There’s a big debate about whether American living standards are truly rising or not. And better data about the impact of technology can help us wind our way toward the truth.
Oren Cass of American Compass argues that despite many seeming advances, the typical American family’s income is not keeping up with the cost of “thriving,” as he calls it. Because of stagnating wages and the exploding cost of big items such as health care and education, he says, millions of Americans are no better off than they were 40 years ago. A host of other analysts, including my AEI colleague Michael Strain, reply that not only are Cass’ income and expense metrics technically deficient but he also doesn’t capture important technological effects. Strain’s new book, “The American Dream Is Not Dead,” makes a strong case that despite pockets of economic and social regression, most Americans are materially much better off than they were decades ago.
Fast-moving technologies are difficult to measure, and in fact, digital technologies seem to provide lots of benefits that don’t always show up in the data. For example, my series of back-of-the-envelope smartphone price estimates show that to build a single iPhone 11 back in 1991 would have cost around $45 million. The official price data can’t keep up with these monstrous Moore’s law effects.
We are, however, making progress. In 2018, for example, the Bureau of Economic Analysis adjusted its estimates of mobile phone prices, acknowledging that prices have been falling more than twice as fast as previously thought.
And now, David Byrne of the Federal Reserve and Carol Corrado of the Conference Board have once again updated their excellent series of work on digital output and prices. This time, they created a basket of “digital services” including internet access, mobile phone service, cable TV, and video streaming. Their alternative price index “fell 12 percent per year from 1988 to 2018 while official prices moved up modestly.” Byrne and Corrado also found that “the spread between alternative and official PCE price inflation has increased noticeably over time.” In other words, the measurement error is growing.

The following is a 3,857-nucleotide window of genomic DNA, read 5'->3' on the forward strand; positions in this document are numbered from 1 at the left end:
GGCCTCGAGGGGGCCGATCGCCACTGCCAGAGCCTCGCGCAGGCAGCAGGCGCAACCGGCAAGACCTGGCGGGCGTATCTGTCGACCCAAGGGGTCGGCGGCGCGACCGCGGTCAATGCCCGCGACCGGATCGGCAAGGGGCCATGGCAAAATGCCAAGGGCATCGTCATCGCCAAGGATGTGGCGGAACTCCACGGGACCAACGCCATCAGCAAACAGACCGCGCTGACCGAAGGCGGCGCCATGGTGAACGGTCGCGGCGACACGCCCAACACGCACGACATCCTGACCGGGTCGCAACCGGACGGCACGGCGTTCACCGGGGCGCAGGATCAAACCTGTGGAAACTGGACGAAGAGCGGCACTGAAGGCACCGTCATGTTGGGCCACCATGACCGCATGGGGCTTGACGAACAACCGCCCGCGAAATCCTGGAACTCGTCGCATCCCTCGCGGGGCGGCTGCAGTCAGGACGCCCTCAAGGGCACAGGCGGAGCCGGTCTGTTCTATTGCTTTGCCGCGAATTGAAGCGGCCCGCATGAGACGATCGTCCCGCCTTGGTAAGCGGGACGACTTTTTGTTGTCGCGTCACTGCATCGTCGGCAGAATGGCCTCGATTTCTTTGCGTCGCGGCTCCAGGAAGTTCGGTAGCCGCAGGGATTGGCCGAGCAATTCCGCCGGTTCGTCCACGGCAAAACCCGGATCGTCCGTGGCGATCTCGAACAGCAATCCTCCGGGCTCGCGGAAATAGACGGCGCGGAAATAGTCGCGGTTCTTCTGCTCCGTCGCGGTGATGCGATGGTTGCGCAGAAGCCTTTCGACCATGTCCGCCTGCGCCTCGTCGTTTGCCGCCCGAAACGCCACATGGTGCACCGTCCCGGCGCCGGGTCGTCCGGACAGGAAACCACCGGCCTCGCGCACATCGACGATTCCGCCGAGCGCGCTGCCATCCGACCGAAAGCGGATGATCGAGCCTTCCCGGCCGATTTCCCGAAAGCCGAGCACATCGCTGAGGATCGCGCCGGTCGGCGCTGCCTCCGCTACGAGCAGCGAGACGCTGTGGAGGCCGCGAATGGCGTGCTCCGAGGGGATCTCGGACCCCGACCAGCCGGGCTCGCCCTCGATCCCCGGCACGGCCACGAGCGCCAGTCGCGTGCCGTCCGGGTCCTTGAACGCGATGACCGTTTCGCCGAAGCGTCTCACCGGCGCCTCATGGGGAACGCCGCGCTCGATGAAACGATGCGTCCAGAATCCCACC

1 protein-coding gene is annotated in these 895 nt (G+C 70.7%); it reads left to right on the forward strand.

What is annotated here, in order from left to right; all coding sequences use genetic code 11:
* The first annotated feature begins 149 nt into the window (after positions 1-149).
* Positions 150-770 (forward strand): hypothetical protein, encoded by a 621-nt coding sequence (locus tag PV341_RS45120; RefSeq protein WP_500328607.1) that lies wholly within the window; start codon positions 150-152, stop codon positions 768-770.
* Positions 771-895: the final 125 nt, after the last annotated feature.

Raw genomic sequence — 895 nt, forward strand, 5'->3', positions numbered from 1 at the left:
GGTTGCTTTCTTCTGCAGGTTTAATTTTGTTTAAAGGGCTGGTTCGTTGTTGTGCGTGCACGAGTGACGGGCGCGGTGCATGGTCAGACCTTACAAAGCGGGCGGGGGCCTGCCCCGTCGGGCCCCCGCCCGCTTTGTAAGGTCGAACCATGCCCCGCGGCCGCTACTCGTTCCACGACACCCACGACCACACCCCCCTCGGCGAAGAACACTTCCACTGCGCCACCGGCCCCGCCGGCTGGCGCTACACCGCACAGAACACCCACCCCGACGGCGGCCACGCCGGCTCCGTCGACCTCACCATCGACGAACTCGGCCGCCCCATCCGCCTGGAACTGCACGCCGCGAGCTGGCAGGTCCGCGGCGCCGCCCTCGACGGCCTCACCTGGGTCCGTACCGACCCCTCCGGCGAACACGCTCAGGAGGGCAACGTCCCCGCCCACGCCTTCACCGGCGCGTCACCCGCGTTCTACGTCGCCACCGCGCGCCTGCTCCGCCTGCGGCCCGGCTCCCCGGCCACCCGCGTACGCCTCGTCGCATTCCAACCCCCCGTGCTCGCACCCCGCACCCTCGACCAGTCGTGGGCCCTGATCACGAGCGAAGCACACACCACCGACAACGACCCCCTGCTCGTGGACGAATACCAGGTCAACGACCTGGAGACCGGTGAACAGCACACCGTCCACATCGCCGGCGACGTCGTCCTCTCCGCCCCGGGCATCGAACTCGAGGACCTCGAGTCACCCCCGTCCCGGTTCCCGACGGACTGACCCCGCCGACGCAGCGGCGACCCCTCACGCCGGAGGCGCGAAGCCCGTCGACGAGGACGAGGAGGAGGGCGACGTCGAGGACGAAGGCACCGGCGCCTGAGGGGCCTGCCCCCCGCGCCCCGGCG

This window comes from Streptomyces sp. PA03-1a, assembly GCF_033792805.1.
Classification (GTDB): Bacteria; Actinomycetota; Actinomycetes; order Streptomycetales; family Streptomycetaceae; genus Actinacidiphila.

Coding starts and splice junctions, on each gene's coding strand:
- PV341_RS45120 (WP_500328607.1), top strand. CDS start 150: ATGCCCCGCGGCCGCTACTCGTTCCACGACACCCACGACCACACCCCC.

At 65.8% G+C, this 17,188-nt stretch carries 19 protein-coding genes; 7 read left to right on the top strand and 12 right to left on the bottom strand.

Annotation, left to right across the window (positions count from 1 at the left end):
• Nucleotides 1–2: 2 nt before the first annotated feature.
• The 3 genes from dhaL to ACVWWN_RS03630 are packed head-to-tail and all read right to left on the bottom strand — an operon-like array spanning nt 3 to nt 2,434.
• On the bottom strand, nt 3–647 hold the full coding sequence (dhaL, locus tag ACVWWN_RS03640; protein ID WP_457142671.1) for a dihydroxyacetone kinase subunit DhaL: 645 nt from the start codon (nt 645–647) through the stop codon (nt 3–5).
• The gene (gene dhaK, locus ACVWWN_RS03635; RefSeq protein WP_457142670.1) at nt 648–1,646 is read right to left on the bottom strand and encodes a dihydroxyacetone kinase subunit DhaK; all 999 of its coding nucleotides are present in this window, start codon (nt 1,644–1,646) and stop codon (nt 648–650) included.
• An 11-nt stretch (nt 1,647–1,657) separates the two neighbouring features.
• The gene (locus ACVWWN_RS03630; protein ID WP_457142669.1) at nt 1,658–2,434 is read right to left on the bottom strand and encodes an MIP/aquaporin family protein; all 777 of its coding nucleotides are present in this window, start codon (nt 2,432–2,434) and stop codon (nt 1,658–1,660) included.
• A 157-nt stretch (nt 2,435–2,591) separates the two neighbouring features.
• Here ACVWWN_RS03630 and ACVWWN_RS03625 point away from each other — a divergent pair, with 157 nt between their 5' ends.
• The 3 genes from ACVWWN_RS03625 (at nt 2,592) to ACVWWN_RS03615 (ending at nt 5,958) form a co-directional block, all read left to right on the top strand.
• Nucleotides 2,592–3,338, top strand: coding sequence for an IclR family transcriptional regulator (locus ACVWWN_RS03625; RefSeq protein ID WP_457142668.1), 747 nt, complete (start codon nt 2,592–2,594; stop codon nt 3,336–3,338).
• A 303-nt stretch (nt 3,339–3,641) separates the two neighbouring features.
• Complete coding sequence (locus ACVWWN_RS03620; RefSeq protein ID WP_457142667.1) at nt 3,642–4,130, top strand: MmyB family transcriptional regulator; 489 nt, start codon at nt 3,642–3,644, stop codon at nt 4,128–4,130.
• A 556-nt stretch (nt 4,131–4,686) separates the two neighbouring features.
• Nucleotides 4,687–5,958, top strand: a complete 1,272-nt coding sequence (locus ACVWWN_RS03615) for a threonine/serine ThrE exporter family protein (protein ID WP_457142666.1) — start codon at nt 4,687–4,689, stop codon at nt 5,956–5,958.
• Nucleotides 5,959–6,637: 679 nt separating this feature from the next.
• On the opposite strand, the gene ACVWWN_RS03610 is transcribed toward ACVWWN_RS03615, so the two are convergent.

“All told,” Byrne and Corrado say, “estimate that the consumer surplus associated with consumer digital goods and services amounted to about $30,000 per user from 2004 to 2017 (2017 dollars) and conclude that existing GDP misses consequential growth in output and income associated with content delivered to consumers via their use of digital platforms.”
Another new paper, this one from Christian Dippon of NERA Economic Consulting, addresses the health of the American internet economy from a different angle. Several recent analyses, including a book by New York University economist Thomas Philippon, argue that US internet and mobile service prices are far higher than Europe’s are. The inspiration for Philippon’s broader argument about Europe’s economic advantages was in fact inspired by the singular question: “Why on earth are US cell phone plans so expensive?” In December 2019, I noted that these arguments and “studies mostly failed to adjust for quality, speed, demographics, population density, data usage, and/or proper price indexes.”
Well, Dippon has now performed an extensive analysis of mobile plans that does account for these crucial variables. He studied 1,554 retail plans from 213 mobile carriers in 36 nations. He compared the plans using 13 distinct attributes (data usage, speed, population density, 4G coverage, etc.) and across seven distinct panels (grouping nations by similar incomes, densities, regulatory regimes, etc.). In the end, Dippon found that the “US leads the OECD countries with its mobile wireless value proposition.” Meaning, in general, Americans get more for what they pay.
As powerful as these metrics and findings are, we have still not fully leveraged the immense capabilities of mobile broadband and smartphones across the entire economy. Oren Cass may not fully appreciate the true economic benefits of digital goods. But Cass is not wrong that too many big ticket items are indeed frustratingly expensive for most Americans. I’ve argued that applying the miraculous curves of information technology to more industries and more products and services could lower prices, improve quality, and boost productivity and incomes.
This article by Bret Swanson first appeared in AEIdeas.